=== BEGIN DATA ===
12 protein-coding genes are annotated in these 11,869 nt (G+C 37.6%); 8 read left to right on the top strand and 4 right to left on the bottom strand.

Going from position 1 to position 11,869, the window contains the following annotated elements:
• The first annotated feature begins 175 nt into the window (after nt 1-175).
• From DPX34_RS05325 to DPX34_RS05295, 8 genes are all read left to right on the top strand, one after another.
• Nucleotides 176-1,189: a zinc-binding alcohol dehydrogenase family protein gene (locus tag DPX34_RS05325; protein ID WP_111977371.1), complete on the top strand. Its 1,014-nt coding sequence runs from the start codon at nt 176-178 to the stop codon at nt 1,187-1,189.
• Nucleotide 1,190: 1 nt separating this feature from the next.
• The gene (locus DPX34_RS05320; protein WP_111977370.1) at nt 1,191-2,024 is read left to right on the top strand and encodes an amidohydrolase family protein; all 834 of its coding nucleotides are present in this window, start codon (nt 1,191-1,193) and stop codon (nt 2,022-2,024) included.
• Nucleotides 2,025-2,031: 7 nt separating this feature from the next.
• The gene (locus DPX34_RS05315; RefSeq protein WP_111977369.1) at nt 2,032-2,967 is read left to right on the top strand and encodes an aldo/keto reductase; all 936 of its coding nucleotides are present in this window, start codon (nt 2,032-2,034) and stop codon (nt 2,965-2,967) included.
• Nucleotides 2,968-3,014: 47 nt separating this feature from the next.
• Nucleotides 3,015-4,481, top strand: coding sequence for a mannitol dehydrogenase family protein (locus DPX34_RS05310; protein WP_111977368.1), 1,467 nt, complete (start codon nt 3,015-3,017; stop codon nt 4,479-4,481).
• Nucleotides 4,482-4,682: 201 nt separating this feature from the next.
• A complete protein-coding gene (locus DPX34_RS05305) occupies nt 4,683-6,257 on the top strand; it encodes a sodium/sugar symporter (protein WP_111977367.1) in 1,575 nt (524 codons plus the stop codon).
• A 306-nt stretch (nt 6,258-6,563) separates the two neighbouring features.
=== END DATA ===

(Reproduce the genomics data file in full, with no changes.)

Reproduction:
12 protein-coding genes are annotated in these 11,869 nt (G+C 37.6%); 8 read left to right on the top strand and 4 right to left on the bottom strand.

Going from position 1 to position 11,869, the window contains the following annotated elements:
• The first annotated feature begins 175 nt into the window (after nt 1-175).
• From DPX34_RS05325 to DPX34_RS05295, 8 genes are all read left to right on the top strand, one after another.
• Nucleotides 176-1,189: a zinc-binding alcohol dehydrogenase family protein gene (locus tag DPX34_RS05325; protein ID WP_111977371.1), complete on the top strand. Its 1,014-nt coding sequence runs from the start codon at nt 176-178 to the stop codon at nt 1,187-1,189.
• Nucleotide 1,190: 1 nt separating this feature from the next.
• The gene (locus DPX34_RS05320; protein WP_111977370.1) at nt 1,191-2,024 is read left to right on the top strand and encodes an amidohydrolase family protein; all 834 of its coding nucleotides are present in this window, start codon (nt 1,191-1,193) and stop codon (nt 2,022-2,024) included.
• Nucleotides 2,025-2,031: 7 nt separating this feature from the next.
• The gene (locus DPX34_RS05315; RefSeq protein WP_111977369.1) at nt 2,032-2,967 is read left to right on the top strand and encodes an aldo/keto reductase; all 936 of its coding nucleotides are present in this window, start codon (nt 2,032-2,034) and stop codon (nt 2,965-2,967) included.
• Nucleotides 2,968-3,014: 47 nt separating this feature from the next.
• Nucleotides 3,015-4,481, top strand: coding sequence for a mannitol dehydrogenase family protein (locus DPX34_RS05310; protein WP_111977368.1), 1,467 nt, complete (start codon nt 3,015-3,017; stop codon nt 4,479-4,481).
• Nucleotides 4,482-4,682: 201 nt separating this feature from the next.
• A complete protein-coding gene (locus DPX34_RS05305) occupies nt 4,683-6,257 on the top strand; it encodes a sodium/sugar symporter (protein WP_111977367.1) in 1,575 nt (524 codons plus the stop codon).
• A 306-nt stretch (nt 6,258-6,563) separates the two neighbouring features.